Kaiser Permanente Chief Information Officer Dick Daniels recently sat down with the Wall Street Journal's Melanie Evans to discuss how the health system is utilizing the internet for everything from online appointment scheduling to virtual appointments.
A changing landscape
According to Evans, Kaiser's virtual interactions with patients rose from 56% in 2015 to 59% last year, growing from 113 million virtual interactions to 131 million.
Daniels said the health care landscape has changed significantly in the past five years, with a major shift toward individualized care. "Over five years ago, we were primarily interacting with businesses or commercial customers," he said, but "[w]ith the Affordable Care Act, we began to have more individual consumers coming directly to us."
The types of patients Kaiser treated wasn't the only change: Kaiser also observed changes in the way patients were connecting with the health system, according to Daniels. For instance, Daniels said Kaiser noticed its mobile site was driving more traffic but, at the time, the site "wasn't a good experience" on mobile devices.
Kaiser takes to the internet to respond
Kaiser ultimately created a mobile app and has seen a significant increase in mobile traffic, with more than 65% of site users coming from mobile devices, according to Daniels. Now, patients can connect to Kaiser's website through either their computers or mobile devices to order prescription refills, schedule appointments, and get lab results, Evans writes.
Kaiser also has increased its use of virtual appointments, Daniels said. Kaiser members can contact Kaiser's clinical call centers, email their physicians, and have video appointments with providers at no extra cost. "We want to encourage our members to engage with us to promote their health—that leads to better outcomes for all, including the health of our members and the associated costs to our organization," said Daniels.
According to Daniels, video appointments have been particularly useful for follow-up visits. "A patient may have come in for a procedure, the doctor wants to see them two weeks later, and in many cases for a follow-up visit the video appointment works very well," he said. However, he added that Kaiser is still "sorting it out a bit … in the area of behavioral health, psychiatry, or psychology." While video appointments work well enough "[i]n some cases," Daniels said, in others, "the doctor may want the patient to actually come in."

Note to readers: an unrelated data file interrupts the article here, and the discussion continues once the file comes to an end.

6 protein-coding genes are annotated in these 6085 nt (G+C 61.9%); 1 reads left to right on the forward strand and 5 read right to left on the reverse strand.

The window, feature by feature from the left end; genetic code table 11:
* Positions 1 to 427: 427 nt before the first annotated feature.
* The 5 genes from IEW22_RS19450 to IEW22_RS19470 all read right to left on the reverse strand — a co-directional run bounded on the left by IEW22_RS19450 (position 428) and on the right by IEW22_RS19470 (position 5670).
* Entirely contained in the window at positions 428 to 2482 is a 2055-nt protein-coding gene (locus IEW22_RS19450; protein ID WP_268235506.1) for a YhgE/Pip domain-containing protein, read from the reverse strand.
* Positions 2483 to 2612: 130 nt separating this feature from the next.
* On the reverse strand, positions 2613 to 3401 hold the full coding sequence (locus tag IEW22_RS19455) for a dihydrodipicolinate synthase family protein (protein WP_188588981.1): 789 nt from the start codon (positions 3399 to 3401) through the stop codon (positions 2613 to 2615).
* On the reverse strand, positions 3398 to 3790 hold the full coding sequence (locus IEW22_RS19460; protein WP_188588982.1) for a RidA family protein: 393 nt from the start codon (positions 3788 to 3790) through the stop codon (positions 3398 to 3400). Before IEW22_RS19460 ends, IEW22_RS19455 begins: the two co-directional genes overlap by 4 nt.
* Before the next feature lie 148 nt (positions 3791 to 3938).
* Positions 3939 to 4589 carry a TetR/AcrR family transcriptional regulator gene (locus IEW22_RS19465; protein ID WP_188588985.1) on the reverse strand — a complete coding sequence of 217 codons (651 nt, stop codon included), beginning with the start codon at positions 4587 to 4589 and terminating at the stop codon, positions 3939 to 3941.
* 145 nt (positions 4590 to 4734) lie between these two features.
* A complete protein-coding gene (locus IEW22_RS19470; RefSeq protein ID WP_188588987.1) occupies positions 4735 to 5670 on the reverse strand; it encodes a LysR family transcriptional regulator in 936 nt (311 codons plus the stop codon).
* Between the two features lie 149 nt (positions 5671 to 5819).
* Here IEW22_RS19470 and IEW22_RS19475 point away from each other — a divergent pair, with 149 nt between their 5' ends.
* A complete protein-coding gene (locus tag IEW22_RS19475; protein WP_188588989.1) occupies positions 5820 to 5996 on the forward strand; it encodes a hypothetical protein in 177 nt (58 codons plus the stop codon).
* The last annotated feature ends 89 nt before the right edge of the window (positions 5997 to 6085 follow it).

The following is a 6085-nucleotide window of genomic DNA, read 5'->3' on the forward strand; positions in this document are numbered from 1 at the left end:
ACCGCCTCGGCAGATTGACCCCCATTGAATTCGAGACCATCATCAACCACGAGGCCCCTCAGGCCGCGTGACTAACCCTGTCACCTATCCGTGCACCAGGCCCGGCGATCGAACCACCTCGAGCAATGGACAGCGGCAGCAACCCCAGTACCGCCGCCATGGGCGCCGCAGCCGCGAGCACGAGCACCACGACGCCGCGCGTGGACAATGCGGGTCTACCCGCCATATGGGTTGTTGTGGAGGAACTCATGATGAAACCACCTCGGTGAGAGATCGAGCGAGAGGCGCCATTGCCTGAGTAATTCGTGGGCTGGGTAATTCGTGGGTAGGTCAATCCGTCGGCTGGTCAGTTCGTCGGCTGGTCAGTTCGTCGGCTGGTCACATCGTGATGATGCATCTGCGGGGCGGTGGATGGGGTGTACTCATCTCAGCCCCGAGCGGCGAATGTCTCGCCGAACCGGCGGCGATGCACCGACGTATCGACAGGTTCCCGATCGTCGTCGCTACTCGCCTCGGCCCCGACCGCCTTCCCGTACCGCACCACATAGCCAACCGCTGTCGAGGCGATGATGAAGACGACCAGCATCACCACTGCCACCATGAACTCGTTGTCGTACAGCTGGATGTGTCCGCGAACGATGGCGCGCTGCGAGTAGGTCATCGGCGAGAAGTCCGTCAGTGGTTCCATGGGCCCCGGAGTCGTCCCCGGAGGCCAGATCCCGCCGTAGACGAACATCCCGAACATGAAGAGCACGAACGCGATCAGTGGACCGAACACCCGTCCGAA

Video appointment usage also "varies by region," Daniels said, noting that there's a "very serious uptake" in Northern California and a "good takeup" in Hawaii.
Other technological advances
Kaiser also has created a "next-generation medical office building," which Daniels said could be something the health system starts to use within the next five years. These building enables patients to check in online for appointments and complete any forms or questionnaires that need to be done "before they physically show up" for their visits, Daniels said. If a member's doctor prescribes him or her medication, he or she can choose to receive a text when the prescription is ready to be picked up, Daniels said.
Some of Kaiser's newer hospitals have adopted new technology to improve inpatient care. For instance, there's now a digital panel on the outside door of each patient room, which gives a physician the patient's name and certain information before walking in the door. The rooms also feature a screen that allows patients to complete a variety of tasks, like "get health education, order their meals, watch on-demand movies, and … even do some videoconferencing," Daniels said. "If the doctor or the nurse wants to do a videoconference with a specialist, they can do that right from their same screen."
Kaiser also has begun equipping all nurses and physicians with mobile devices so they have the ability to access information right away. "This really equips them so they are not always looking for a computer to sit down and access information," Daniels said. However, he added that implementing this technology into "a workflow of evidence-based practices" has been a challenge. "Like most change, this takes time to learn and adjust, which can be a challenge for a busy caregiver," he said (Evans, Wall Street Journal, 5/28).
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